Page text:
This suggests that the case for home builds might be evolving but is not yet a reason for despair. Especially given the interest generated by the mass builds and the gliding fraternity so heartily encouraged by the RCME
|Jonathan M||14/04/2017 08:36:11|
670 forum posts
Scratch-built trad aeromodelling at its best: **LINK**
Indoor Free Flight Scale Nats next weekend. I hear Kit Scale entries now up to 40 - double that of two years' ago!
|Peter Miller||14/04/2017 08:41:02|
10407 forum posts
If we get to the stage where everyone flies ARTFs....Who will design the ARTFs of the future?
|Barrie Dav 2||14/04/2017 08:56:21|
|1012 forum posts|
A lot of words in this post about kits to build from. Very many of we aeromodellers have always built from plans (Cliff Charlesworth our Peter Miller et al). There's nothing like a new plan to gloat over and savour the forthcoming project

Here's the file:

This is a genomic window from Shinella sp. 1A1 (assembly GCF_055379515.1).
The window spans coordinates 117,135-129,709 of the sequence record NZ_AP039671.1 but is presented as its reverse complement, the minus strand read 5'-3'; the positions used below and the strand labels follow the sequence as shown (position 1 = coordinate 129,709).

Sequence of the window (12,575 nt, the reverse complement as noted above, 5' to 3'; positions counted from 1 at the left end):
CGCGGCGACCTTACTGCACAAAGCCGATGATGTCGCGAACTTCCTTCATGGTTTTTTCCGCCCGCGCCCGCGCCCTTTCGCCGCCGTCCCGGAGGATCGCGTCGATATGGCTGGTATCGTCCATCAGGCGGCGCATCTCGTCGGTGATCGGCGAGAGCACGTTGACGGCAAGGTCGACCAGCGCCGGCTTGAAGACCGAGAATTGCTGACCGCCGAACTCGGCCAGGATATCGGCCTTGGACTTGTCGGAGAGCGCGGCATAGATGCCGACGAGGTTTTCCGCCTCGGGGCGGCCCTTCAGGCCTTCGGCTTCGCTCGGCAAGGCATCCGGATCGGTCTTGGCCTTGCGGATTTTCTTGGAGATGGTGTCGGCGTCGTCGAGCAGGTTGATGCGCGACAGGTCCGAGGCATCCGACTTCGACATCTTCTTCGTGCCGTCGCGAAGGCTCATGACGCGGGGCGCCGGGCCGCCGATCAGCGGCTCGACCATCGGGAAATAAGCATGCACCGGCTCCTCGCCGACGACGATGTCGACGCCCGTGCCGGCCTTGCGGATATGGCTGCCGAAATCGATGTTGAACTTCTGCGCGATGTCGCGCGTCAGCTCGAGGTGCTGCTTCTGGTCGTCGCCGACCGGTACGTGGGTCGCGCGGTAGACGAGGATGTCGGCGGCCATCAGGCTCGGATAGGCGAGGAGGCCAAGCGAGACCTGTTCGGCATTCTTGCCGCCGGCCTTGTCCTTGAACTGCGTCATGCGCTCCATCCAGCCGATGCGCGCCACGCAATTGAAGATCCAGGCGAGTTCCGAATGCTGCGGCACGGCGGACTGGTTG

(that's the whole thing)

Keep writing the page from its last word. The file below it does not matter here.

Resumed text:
2515 forum posts
Instant gratification, How sad........Buy the plastic jobbie in the morning, crash it in the afternoon, move on to something else;
|Percy Verance||14/04/2017 09:52:32|
8108 forum posts
There's certainly an element of that Ernie. Over the decades I personally have seen some who seem to *do the rounds* as it were, trying several hobbies and pastimes to see which floats their boat. From what I've observed, odd ones stick around for while, whereas others build/buy/acquire just the one model, crash,bash or otherwise wreck it, then move on to other things perhaps assuming they've experienced all the hobby has to offer. We live in a disposable age, and some see hobbies as disposable too. That's pretty much the way it is today.
Edited By Percy Verance on 14/04/2017 10:00:20
562 forum posts
Many, many valid points have been made above. I have been taking part in the PSS mass build of the A4 Skyhawk, although I failed to finish in time to be part of the mass launch. I had previously only built from kits, over 20 years ago, until having the family took over. As , I suppose, a 'returner' it was so useful to ask forum members on here 'how to do ' various elements. This I feel is where traditional building will continue.